A Guide To Technical Document Translation
Technical translation can be a precarious undertaking, as it requires the translator to have in-depth knowledge of the two languages being used in addition to thorough understanding of the subject-matter and product lines.
It also requires an appreciation of cultural nuances to make sure that a language faux pas doesn’t slip through and damage a brand’s credibility.
However, by putting the right plans in place, a smooth translation process is possible.
Get the right subject-matter expert
Whether it is translating the technical information of a new drug, or the specifications of a new engine, accuracy is essential, as one wrong translation could slow down time to market, or even result in harm coming to your customers. This is why teaming up with translation experts with experience in your subject domain is so important, as they will need to fully understand the topic and terminology to be used.
Follow best practices for writing
Keep sentence short and clear. When trying to impart technical information, long sentences can confuse the reader. As a rule, there should only be one point expressed in each sentence. Cultural references and idiomatic expressions also need to be avoided to avoid linguistic mishaps, while any symbols being used have to be internationally recognizable. By writing in concise sentences, greater savings can also be realized later down the track through use of translation technology – including Translation Memories (TM), Computer Aided Translation (CAT) tools and Machine Translation (MT).
Plan for text expansion
The majority of languages will expand when text is translated from English – for example, French or Spanish translations typically expand by between 15 and 30 per cent from the original. This means that a 100 page manual could very well become a 130 page manual. Documents might also have to be re-sized in certain countries, as North American firms follow a different paper size standard.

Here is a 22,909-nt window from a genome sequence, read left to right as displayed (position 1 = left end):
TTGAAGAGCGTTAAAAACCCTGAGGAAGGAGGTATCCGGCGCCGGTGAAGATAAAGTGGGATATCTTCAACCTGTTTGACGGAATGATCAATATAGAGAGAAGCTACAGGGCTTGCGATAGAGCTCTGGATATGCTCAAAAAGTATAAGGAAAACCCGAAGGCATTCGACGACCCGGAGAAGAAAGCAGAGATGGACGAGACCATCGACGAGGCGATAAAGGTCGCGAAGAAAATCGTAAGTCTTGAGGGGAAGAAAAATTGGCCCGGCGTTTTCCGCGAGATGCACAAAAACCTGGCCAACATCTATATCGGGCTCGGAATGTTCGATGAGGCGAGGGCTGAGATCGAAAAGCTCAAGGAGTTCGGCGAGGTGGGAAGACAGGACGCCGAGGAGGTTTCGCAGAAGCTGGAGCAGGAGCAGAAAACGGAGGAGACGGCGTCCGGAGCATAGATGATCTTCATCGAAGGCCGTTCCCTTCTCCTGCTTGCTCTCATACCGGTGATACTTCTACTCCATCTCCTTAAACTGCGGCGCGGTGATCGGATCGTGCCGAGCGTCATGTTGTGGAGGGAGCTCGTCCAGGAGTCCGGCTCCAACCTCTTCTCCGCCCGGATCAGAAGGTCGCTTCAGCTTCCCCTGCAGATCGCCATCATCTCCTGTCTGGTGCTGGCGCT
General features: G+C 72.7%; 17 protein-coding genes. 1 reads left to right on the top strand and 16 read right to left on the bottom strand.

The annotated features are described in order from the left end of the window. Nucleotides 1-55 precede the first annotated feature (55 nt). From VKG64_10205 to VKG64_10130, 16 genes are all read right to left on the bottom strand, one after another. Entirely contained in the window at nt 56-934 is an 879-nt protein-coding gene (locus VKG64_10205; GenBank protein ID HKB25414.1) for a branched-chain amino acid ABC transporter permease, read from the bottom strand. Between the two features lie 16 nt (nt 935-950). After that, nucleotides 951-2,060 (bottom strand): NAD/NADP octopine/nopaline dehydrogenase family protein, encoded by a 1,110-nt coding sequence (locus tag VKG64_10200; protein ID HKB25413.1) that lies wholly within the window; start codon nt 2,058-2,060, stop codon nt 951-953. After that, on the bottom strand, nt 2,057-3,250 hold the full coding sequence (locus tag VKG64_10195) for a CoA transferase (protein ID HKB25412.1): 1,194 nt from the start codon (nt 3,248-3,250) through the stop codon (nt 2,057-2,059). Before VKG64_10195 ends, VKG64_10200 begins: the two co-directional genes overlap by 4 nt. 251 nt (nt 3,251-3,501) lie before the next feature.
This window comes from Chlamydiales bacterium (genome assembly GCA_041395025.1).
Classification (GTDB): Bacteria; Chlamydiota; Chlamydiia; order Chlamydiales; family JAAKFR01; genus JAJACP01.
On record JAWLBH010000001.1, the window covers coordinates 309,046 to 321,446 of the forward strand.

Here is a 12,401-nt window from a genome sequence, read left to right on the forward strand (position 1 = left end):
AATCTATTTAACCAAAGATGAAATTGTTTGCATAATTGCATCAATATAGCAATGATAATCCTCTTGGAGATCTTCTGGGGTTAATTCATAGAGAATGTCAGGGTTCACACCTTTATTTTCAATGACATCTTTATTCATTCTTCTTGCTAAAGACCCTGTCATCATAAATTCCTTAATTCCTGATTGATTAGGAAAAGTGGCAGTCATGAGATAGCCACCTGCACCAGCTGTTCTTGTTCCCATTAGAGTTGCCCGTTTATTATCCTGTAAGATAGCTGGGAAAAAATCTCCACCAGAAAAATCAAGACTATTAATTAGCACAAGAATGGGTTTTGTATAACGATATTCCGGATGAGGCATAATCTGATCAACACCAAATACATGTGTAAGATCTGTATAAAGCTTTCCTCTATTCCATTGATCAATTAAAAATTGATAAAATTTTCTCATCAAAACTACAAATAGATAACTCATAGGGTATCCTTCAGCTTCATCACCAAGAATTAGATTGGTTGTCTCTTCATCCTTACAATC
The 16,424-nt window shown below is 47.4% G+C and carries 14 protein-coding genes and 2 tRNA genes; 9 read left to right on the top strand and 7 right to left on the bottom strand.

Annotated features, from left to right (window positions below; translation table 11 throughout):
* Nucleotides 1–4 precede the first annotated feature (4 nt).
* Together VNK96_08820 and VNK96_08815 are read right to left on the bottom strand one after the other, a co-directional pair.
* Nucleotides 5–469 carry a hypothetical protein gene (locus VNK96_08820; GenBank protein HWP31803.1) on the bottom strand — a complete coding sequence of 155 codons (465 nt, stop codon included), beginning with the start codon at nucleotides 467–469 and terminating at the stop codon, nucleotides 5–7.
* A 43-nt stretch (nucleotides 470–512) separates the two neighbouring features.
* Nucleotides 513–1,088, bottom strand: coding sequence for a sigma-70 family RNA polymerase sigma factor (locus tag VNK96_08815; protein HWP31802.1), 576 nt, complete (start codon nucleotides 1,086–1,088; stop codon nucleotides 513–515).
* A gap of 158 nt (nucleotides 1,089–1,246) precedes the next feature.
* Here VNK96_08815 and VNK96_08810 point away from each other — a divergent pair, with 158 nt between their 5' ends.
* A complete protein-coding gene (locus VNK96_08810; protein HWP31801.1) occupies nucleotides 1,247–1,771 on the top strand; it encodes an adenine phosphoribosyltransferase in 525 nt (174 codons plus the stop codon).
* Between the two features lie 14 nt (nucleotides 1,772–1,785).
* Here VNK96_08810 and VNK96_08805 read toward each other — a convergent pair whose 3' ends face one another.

Think carefully about images and graphics
If your document is going to have artwork, graphics or charts, think about how this will affect the localization process. If they come with text, this will need to be translated, which could affect the overall layout. For simplicity, linking to graphics in a document, rather than embedding, is the best option, as it means replacements in localized versions and future updates are straightforward.
Create editable source files
Text can be easily exported and re-imported from/to the document if editable source files are used. A failure to provide the right files will slow the whole process down, as non-editable source files like PDFs will have to be recreated before any localization can take place. Remember, small oversights can cause serious headaches! When delivering these files electronically, it’s also a good idea to compress them to protect corruption-prone fonts.
Be specific with instructions
When handing over a project to a translator, you need to make sure they get in-depth instructions about the subject matter, expectations and delivery timeline. Any regional regulatory requirements for products should also be included, while guidance has to be provided on what output formats should be used (PDFs, HTML, image types etc) when drawing up the document.
Assign internal subject-matter experts
While you shouldn’t feel that you have to assign the translation work to your in-house experts (engineers, product managers etc.), having them participate in certain phases of the project is key. Such phases include terminology glossary creation, sample translation and final translation approvals. Internal experts at each phase of the project should be there to offer constructive guidance and feedback, which will in turn reduce the learning curve that translators may have in getting to know the ins and outs of your collateral, and your language preferences.